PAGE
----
movies

The Magic of Kumar

Image © 2017 Gregory Briggler

Around the Christmas of 1996, I went to the Cosmic Cup in Dallas to see the local band Little Jack Melody and his Young Turks. It was an intimate concert in a place that had the feel and dimensions of a living room. Little Jack sang and played tenor banjo. On stage there was quite the menagerie of instruments: harmonium, tuba, cornet, drums, and saxophone. The crowd sat on cushions on the floor, and we were occasionally asked to sing Salvation Army arrangements of Christmas Carols. That was a crowd favorite except for a white-haired atheist who chose to try and ruin the fun for everyone else instead of voting with his feet. It was a benchmark concert of my five years in Texas.

Mixed in with the proto-hipster crowd were promed-up Indian teens who were there to support the Amazing Kumar. Short, white haired and wearing a sweater vest, he performed magic tricks, spun plates and entertained as part of the evening. I only discovered he was the owner of the place while researching this post.

The next time I saw Kumar Pallana was in 1998 on the big screen.  I often drove from Denton to the Inwood Theater in Dallas to watch independent films. There was Kumar on screen in Rushmore, a film by Wes Anderson exploring the life of an overachieving, under-performing private school boy. Anderson is from Houston and so had a special place in the hearts of arty Texans. The film was witty and awkward and charming and silly. I felt like I was at the genesis of something great. And then, there was the Amazing Kumar on screen! I had before seen him in the flesh. He wasn’t just another film person, but a magician I had first seen in a tiny restaurant in Dallas. My adventure – the move from Arkansas to Texas, the seeking out of art and music and films – had brought me close to people who were making movies. Through slight of hand, Kumar connected my real life to the movie on screen- an Amazing trick!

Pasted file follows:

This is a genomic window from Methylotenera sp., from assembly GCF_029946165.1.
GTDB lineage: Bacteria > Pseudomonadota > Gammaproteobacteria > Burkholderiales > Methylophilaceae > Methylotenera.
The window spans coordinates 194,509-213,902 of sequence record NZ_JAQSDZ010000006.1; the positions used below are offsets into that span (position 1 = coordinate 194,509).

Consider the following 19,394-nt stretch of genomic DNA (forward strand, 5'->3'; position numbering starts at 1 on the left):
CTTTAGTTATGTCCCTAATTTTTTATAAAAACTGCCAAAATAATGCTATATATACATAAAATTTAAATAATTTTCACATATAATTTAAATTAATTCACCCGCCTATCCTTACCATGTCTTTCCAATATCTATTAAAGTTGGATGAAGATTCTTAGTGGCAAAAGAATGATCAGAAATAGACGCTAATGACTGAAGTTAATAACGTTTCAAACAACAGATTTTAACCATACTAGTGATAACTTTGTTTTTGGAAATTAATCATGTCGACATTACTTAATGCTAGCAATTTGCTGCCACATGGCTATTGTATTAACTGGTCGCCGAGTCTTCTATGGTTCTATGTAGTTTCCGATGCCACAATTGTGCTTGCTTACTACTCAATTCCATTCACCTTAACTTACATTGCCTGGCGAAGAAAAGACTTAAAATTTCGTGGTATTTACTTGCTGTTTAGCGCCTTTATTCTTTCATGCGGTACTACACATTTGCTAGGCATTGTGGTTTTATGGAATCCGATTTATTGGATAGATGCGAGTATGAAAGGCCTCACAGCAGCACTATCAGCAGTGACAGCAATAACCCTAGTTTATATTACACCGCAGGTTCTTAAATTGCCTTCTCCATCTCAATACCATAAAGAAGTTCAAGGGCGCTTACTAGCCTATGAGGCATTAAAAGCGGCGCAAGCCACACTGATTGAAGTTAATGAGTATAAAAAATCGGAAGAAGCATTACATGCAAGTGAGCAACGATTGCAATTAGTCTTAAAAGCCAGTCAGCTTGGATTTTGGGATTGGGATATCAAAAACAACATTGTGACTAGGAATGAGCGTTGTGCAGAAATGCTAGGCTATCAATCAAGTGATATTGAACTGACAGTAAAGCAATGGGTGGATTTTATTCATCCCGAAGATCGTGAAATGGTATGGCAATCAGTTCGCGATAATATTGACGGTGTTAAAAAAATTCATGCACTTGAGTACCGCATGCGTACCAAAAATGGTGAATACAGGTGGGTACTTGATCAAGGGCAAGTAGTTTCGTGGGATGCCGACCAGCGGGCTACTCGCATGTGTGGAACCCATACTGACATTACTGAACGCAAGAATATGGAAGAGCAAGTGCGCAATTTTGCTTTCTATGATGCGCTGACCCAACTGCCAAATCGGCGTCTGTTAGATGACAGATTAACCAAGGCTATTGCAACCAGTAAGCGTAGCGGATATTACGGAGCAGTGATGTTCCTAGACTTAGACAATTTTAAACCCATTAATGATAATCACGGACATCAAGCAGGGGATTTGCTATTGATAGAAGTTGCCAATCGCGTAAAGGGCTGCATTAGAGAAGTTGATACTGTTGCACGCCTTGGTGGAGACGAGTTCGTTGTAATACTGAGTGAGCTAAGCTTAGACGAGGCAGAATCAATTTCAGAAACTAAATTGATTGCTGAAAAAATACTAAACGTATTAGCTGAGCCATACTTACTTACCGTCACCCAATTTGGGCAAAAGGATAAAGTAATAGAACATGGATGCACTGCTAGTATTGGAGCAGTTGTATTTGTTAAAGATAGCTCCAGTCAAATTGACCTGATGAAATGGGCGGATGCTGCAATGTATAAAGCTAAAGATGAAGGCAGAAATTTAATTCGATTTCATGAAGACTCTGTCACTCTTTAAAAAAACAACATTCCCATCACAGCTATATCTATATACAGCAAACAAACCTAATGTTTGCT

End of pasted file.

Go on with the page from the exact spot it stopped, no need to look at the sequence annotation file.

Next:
Of course, I still watch Wes Anderson’s movies. He is one of the most interesting filmmakers, forgive me, of my generation. Everything on screen is polished and just-so. We haven’t met yet, but we will eventually. I want to share a Pimm’s Cup with him and talk about that Texas to New York shift he made. That we made. We’ll toast together someday and talk about music, the big D and the big Apple.

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Bruce Conner Loves Sound (Part Four)

A still from “Crossroads” (1976)

Go for the films! Notice his use of Rock and Roll of all kinds. “Three Screens Ray” (2006) is a film triptych which pulses with love, death, desire, silliness and light. A live version of Ray Charles’ “What I Say” accompanies the film and echos through the exhibition by the comings and goings of slightly embarrassed museum goers. It is the most overtly sexual film in the retrospective. After watching, the music “bleeding into” the gallery is a constant, musical reminder of the big ideas in Conner’s head.

“Looking for Mushrooms” had many iterations, but the one shown here is from 1996. Again, the music is by Terry Riley. The footage is in color and was shot mostly in Mexico by Conner. One of the versions of the film included a song by the Beatles “Tomorrow Never Knows”. I think you can see the affinity between the images and music in both versions. The gallery notes mention a cameo by psychedelic guru Timothy Leary. It is a beautiful film to experience. Even with the galleries outside crowded with Sunday morning museum visitors, I shared the experience with only one other viewer.